In the Person of Christ the Servant

In the Person of Christ the Servant January 21, 2020

Today, I saw a priest who likes to run his mouth on Twitter with a very strange take. He said: Are you a Catholic man who longs for traditional liturgy, reverence and orthodox theology and spirituality in the church? If you’re not married yet, why not become a priest and help bring about that change?

I’m going to have to take exception to that.

If your passion is for orthodox theology– if the place where your heart rests is studying and talking about theological texts, the beautiful writings of our faith– great. The world needs you. You should go to school and get a theology degree, or study theology texts on your own until you become an expert. You should become a theology teacher. Or, you could become a writer of really good quality theology books that will explain the teachings of our Church simply and elegantly to people who don’t have your theological background. You could even become a popular apologist or a theology blogger if you wanted. You could get a podcast or a TV show. You could have a weekly theology column in a Catholic newspaper, or you could draw funny cartoons that teach theology. The sky’s the limit. Follow your passion. Learn about theology and teach it to others.

If your whole passion is for orthodox theology, if that’s the only thing tugging at your heart, that’s not a good reason to become a priest. Oh, priests need to know their theology and they need to be rigorously orthodox about teaching it to others. They need to know how to communicate that theology in homilies and the like. That’s important. But a priest whose primary focus is theology makes a terrible pastor of actual human souls. They’re the kind of priest who get a Twitter account just so they can own the libs and say nasty things online while making a mockery of the actual mission of the priesthood. We don’t need any more of those. We’ve got tons, and they’re a nuisance.

If your passion is for “traditional” liturgy; if that’s your true joy, if that’s what you love; if your heart cries when you see a liturgy celebrated in a sloppy or irreverent way: great. The world needs people who are passionate for liturgy. You should study hard to make sure you’re an expert at your passion, and you should become a liturgist. Or, you should study sacred music until you know it like the back of your hand. You should study the difference between hymns sung along to an organ and Gregorian chant; you should also make sure you know what the beautiful American music tradition of Sacred Harp hymns is supposed to sound like, so you don’t become one of those tiresome people who ruins “What Wondrous Love is This” on the organ. And then you should become a parish music director, or an organist, or a cantor. Or, you should study architecture and interior design and art history, the history of iconography and of sacred art in particular, and become somebody who designs beautiful and reverent churches. Or, you should study the history of liturgical vestments and everything there is to know about fabric and sewing, and you should become a seamster and make glorious priestly vestments. All of these things would be a beautiful contribution to our Church.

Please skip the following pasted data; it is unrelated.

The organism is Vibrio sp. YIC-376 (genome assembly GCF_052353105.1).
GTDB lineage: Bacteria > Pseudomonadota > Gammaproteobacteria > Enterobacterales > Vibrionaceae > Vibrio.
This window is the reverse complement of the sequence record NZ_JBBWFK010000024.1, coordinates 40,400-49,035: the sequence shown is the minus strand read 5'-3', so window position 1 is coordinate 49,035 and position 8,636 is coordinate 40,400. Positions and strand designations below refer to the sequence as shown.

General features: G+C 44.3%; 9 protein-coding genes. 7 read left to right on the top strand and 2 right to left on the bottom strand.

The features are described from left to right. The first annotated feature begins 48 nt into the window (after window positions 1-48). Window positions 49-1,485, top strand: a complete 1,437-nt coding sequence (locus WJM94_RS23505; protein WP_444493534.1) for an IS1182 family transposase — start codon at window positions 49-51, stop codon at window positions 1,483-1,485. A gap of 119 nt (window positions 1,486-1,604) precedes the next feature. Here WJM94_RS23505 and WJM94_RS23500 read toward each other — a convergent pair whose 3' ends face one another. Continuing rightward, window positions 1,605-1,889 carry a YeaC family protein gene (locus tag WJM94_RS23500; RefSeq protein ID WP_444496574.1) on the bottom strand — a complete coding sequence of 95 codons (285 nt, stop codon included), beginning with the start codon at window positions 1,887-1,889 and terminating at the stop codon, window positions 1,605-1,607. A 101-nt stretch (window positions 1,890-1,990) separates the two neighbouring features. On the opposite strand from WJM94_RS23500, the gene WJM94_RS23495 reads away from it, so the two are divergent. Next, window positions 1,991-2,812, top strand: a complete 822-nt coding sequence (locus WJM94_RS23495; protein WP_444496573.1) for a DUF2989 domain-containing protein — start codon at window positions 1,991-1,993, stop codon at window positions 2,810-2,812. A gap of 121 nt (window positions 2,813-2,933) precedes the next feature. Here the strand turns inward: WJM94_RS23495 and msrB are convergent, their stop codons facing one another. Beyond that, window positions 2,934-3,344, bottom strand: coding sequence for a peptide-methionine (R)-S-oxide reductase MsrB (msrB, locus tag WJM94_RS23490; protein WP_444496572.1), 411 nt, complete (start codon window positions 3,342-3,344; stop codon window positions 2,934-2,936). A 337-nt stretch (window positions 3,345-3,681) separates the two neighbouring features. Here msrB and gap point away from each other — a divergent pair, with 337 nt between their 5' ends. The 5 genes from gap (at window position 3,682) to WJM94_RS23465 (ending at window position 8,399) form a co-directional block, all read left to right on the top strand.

If your heart is for beautiful liturgies and that’s your whole focus, that’s not a good reason to become a priest. Don’t get me wrong: a priest has to know liturgy and he has to care whether it’s being celebrated reverently. He has to have the assertiveness to inform the choir director and anyone else if they’ve done something seriously wrong. That will come up. But a priest who only cares about the aesthetics of liturgy quickly becomes an annoying tyrant. He’ll drive the faithful away from a love of liturgy and he’ll terrorize the choir director and everyone else who’s trying to help. Nothing ruins the beauty of a liturgy more quickly than a priest who thinks it’s his job to put on a show.

Do not seek the priesthood unless your heart’s greatest desire is to become a servant.

That’s what a priest is.